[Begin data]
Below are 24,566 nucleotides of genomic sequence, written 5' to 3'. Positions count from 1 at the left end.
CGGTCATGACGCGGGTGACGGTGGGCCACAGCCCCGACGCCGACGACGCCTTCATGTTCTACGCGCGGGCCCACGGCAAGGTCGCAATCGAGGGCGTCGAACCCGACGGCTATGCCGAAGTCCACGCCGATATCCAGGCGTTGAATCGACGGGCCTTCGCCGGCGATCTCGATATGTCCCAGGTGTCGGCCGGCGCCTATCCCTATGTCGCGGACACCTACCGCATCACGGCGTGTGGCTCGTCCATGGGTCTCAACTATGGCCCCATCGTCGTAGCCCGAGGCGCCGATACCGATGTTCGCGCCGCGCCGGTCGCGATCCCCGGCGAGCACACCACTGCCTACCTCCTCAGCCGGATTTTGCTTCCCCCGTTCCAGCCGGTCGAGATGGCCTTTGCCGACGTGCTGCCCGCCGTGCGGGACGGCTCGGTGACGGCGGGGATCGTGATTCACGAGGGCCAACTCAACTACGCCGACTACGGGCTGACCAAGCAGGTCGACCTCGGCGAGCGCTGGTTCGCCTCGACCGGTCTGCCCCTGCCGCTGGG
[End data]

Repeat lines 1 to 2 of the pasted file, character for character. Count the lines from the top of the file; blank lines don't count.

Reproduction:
Below are 24,566 nucleotides of genomic sequence, written 5' to 3'. Positions count from 1 at the left end.
CGGTCATGACGCGGGTGACGGTGGGCCACAGCCCCGACGCCGACGACGCCTTCATGTTCTACGCGCGGGCCCACGGCAAGGTCGCAATCGAGGGCGTCGAACCCGACGGCTATGCCGAAGTCCACGCCGATATCCAGGCGTTGAATCGACGGGCCTTCGCCGGCGATCTCGATATGTCCCAGGTGTCGGCCGGCGCCTATCCCTATGTCGCGGACACCTACCGCATCACGGCGTGTGGCTCGTCCATGGGTCTCAACTATGGCCCCATCGTCGTAGCCCGAGGCGCCGATACCGATGTTCGCGCCGCGCCGGTCGCGATCCCCGGCGAGCACACCACTGCCTACCTCCTCAGCCGGATTTTGCTTCCCCCGTTCCAGCCGGTCGAGATGGCCTTTGCCGACGTGCTGCCCGCCGTGCGGGACGGCTCGGTGACGGCGGGGATCGTGATTCACGAGGGCCAACTCAACTACGCCGACTACGGGCTGACCAAGCAGGTCGACCTCGGCGAGCGCTGGTTCGCCTCGACCGGTCTGCCCCTGCCGCTGGG